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Immediate Roadside Prohibitions (I.R.P.s)

The Charge

While drivers in British Columbia do continue to be investigated and prosecuted for impaired driving or “driving over .08” under the Criminal Code, these days the majority of BC drivers are processed under the Immediate Roadside Prohibition (I.R.P.) provisions of the Motor Vehicle Act.  In most cases, absent aggravating factors such as an accident, the presence of a child in the vehicle, symptoms of extreme intoxication or the allegation of other criminal acts, rather than proceeding with criminal charges, police will issue an immediate roadside driving prohibition for 90 days to those drivers who fail or refuse a roadside breathalyzer test.

While not a “criminal charge,” the effects of a 90-day immediate roadside prohibition can be devastating. Not being able to drive for 3 months can cause serious problems, especially for those who rely on their vehicle for employment. In addition to the driving prohibition, police will impound the vehicle for 30 days. The prohibited driver must pay a $500 fine plus the towing and 30-day storage costs. Once the 90-day prohibition is up, the driver must enroll in the Responsible Drivers Program (at a cost of approximately $1,000) and pay a $250 licence re-instatement fee. Many drivers, upon assessment, must pay for an install an ignition interlock device on their vehicle at a cost of approximately $1,500 per year. Additionally, ICBC will assess the Driver Risk Premium of at least $370 per year for at least 3 years.

The Investigation

The threshold for a police officer to demand a roadside breath sample is very low. The officer need not develop grounds to believe a driver is intoxicated; all the officer must do is suspect that the driver has some alcohol in their body. This suspicion can arise from as little as an admission of recent drinking, the observation of alcoholic beverage containers in the vehicle, or the smell of alcohol coming from the driver. The Motor Vehicle Act sets out that a driver must comply with a “lawful” breath demand, as set out by s. 254 of the Criminal Code. Where police obtain a “fail” result, they must inform the driver of their right to take a second test, using a second roadside breath testing device. The driver is entitled to the benefit of the lowest reading of the two tests. In the event that a driver refuses or fails a roadside screening test, police will tow the driver’s vehicle forthwith and will serve the driver with Notice of the Immediate Roadside Prohibition.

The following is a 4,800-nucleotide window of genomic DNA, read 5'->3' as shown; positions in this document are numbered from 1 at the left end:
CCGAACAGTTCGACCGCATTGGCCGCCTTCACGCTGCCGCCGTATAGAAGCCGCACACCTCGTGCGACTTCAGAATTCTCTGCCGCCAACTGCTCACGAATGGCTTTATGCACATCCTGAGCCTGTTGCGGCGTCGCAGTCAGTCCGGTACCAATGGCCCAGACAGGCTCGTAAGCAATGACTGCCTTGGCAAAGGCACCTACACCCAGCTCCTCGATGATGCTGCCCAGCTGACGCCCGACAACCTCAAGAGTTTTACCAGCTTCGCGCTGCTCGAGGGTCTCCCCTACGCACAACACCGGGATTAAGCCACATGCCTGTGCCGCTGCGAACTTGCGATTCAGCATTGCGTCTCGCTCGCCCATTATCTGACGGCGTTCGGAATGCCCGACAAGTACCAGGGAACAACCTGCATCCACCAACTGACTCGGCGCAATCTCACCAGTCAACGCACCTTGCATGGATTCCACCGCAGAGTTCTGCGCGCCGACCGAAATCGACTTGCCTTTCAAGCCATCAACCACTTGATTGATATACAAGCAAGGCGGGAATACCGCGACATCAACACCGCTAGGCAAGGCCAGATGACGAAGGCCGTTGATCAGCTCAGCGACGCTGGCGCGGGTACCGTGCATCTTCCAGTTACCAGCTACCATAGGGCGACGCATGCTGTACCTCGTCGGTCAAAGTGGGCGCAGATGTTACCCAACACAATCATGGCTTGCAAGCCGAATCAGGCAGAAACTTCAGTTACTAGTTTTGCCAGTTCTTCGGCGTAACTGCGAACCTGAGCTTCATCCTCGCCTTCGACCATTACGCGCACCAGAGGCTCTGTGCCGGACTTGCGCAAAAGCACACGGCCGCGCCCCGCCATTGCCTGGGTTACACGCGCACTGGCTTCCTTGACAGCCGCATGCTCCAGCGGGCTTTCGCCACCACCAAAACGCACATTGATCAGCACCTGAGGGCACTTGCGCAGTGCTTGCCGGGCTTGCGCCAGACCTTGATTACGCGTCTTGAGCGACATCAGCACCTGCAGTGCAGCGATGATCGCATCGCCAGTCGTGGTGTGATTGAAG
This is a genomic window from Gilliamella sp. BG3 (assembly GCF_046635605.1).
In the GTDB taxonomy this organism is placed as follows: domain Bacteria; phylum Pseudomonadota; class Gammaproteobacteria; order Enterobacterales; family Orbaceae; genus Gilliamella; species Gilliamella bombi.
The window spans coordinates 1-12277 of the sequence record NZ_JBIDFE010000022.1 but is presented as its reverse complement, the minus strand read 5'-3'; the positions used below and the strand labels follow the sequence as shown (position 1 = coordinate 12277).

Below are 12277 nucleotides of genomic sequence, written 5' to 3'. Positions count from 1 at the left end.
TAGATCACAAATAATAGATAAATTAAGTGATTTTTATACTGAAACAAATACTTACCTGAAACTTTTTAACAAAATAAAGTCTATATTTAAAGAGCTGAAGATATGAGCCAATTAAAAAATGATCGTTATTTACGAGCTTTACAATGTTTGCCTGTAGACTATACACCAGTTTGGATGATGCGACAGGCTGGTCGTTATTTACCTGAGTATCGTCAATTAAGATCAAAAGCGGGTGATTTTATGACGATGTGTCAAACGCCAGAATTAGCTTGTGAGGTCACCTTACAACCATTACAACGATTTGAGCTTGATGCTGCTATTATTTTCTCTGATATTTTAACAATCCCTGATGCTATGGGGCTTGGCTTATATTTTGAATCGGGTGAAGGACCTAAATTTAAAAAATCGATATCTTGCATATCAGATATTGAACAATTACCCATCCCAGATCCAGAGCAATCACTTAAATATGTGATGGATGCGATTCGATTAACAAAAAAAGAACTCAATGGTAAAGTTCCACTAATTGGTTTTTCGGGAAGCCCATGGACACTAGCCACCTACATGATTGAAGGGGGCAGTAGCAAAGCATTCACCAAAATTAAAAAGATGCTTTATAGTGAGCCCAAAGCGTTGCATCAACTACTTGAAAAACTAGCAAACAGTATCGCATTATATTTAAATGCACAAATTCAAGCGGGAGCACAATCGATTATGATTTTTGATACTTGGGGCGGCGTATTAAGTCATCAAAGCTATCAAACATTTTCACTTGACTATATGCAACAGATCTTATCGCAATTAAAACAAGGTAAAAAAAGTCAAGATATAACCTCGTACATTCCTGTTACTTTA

Recent Successes

R. vs. C.L. – Civil Fraud Investigation

Charge: Fraud/Theft from employer.
Issue: Whether it was in the public interest to proceed with criminal charges.
Result: Mr. Johnson was able to negotiate repayment on our client's behalf and obtained a civil release from the employer. No charges were forwarded to Crown counsel. No criminal record.

R. vs. L.M. – Vancouver Provincial Court

Charges: Assault with a weapon; assault causing bodily harm.
Issue: Given elements of provocation, a potential defence of self-defence, and our client's background as a vulnerable woman, whether it was in the public interest for Crown to continue the criminal prosecution.
Result: Mr. mines was able to persuade Crown counsel to enter a stay of proceedings upon our client succesfully completing the Alternative Measures Program. No criminal record.

R. vs. B.L. – New Westminster Supreme Court (jury).

Charges: Assault with a weapon; assault causing bodily harm.
Issue: Given elements of provocation, a potential defence of self-defence, and our client's background as a vulnerable woman, whether it was in the public interest for Crown to continue the criminal prosecution.
Result: Mr. mines was able to persuade Crown counsel to enter a stay of proceedings upon our client successfully completing the Alternative Measures Program. No criminal record.

R. vs. D.D. – Vancouver Provincial Court

Charges: Fraud Over $5000; Theft Over $5000 (from employer).
Issues: Whether Crown counsel could prove the full amount of the alleged theft and whether our client would be sentenced to jail in this breach of trust case.
Result: Mr. Mines was able to persuade Crown counsel that they could only prove a $49,000 theft rather than the $75,000 allegation. After hearing Mr. Mines' submissions, the Court sentenced our client to an 18 month conditional sentence order. No jail.

R. vs. W.W. – North Vancouver Provincial Court

Charge: Assault causing bodily harm.
Issue: Given the information Mr. Gauthier provided to Crown counsel, whether it was in the public interest to proceed with the criminal prosecution.
Result: Crown stayed the proceedings upon our client entering into the Alternative Measures Program. No criminal record.

R. vs. H.K. – Burnaby RCMP Investigation.

Charges: Mischief Under $5000.
Issue: Given the information Mr. Gauthier was able to provide to the RCMP investigator, whether it was in the public interest for police to forward charges to Crown counsel.